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Henk A Weeber, Sieger Meijer, Carmen Canovas, Peter van Wijk, Patricia A Piers; Extending the Range of Vision, using Diffractive IOL technology. Invest. Ophthalmol. Vis. Sci. 2014;55(13):3748.
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© ARVO (1962-2015); The Authors (2016-present)
To describe an innovative intraocular lens technology, designed to extend the range of vision using diffractive technology, while at the same time maintaining the optical performance of a monofocal IOL for distance vision by correcting ocular aberrations.
A variety of existing and new technologies were assessed using computer simulations and lab measurements. Combinations of refractive and diffractive technologies were included. The resulting technology is described. Prototype lenses were produced and measured in an eye model representing the average spherical and chromatic aberration of the normal eye. Images of US Air Force target were recorded for a range of defocus values, and chromatic aberration was measured.
The chosen lens design merges four optical technologies:  addition of a modified diffractive technology to distribute light over a range of distances,  correction of longitudinal chromatic aberration (LCA) in the far focus,  correction of longitudinal spherical aberration (LSA), and  reduction of LCA with a high Abbe number material. The US Air Force target images demonstrated that the lens has very good image quality over an extended range of distances. Chromatic aberration measurements were performed for wavelengths ranging from 450 nm to 650 nm. The chromatic aberration was reduced over the entire extended focus range, including the far focus and intermediate range of distances. Chromatic aberration was reduced by at least 50%, when compared to ocular chromatic aberration with a standard intraocular lens. While the MTF was high for a range of distances, the MTF at the far focus remained high, due to the simultaneous correction of LSA and LCA.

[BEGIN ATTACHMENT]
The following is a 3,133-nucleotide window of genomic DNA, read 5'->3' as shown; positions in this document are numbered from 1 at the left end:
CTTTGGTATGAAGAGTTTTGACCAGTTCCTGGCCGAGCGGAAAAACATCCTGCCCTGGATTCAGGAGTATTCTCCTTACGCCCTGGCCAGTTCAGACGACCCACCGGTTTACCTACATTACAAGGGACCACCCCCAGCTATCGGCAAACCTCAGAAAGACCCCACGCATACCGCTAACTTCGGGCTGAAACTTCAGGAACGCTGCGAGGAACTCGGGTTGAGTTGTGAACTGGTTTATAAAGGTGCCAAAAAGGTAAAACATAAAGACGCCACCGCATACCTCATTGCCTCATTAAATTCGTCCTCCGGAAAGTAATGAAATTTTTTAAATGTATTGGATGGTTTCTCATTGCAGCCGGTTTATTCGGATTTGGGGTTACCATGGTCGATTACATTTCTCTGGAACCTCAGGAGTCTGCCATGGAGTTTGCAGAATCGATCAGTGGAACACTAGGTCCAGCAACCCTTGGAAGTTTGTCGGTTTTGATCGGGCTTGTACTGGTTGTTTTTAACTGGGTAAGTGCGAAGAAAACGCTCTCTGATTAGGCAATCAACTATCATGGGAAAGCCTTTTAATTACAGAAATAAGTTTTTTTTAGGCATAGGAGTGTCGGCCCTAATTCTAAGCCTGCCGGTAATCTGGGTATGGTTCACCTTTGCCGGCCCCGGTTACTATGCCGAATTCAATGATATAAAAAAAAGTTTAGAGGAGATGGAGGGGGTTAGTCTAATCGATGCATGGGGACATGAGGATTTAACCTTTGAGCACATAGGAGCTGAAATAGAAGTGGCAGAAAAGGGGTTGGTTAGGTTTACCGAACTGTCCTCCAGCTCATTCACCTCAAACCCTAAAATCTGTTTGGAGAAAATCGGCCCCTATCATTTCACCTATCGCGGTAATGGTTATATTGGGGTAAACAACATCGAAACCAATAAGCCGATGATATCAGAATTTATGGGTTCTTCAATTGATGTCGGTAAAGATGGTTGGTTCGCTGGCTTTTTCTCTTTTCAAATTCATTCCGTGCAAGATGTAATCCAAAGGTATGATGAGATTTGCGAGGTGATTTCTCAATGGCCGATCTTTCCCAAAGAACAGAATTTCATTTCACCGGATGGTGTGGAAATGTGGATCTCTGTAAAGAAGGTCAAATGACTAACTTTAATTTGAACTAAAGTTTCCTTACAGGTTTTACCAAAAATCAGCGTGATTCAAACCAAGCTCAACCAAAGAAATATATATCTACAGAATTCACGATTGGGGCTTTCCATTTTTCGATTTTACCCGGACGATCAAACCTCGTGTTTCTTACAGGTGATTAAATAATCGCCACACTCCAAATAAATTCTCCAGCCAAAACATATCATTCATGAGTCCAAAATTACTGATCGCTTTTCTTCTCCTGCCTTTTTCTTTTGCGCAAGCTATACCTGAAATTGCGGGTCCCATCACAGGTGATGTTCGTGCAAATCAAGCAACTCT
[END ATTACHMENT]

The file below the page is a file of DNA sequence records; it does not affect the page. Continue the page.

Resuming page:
The combination of new and existing diffractive and refractive technologies result in an IOL design with unique optical properties, suggesting that the optical design may provide an extended range of vision, without sacrificing visual quality at distance.
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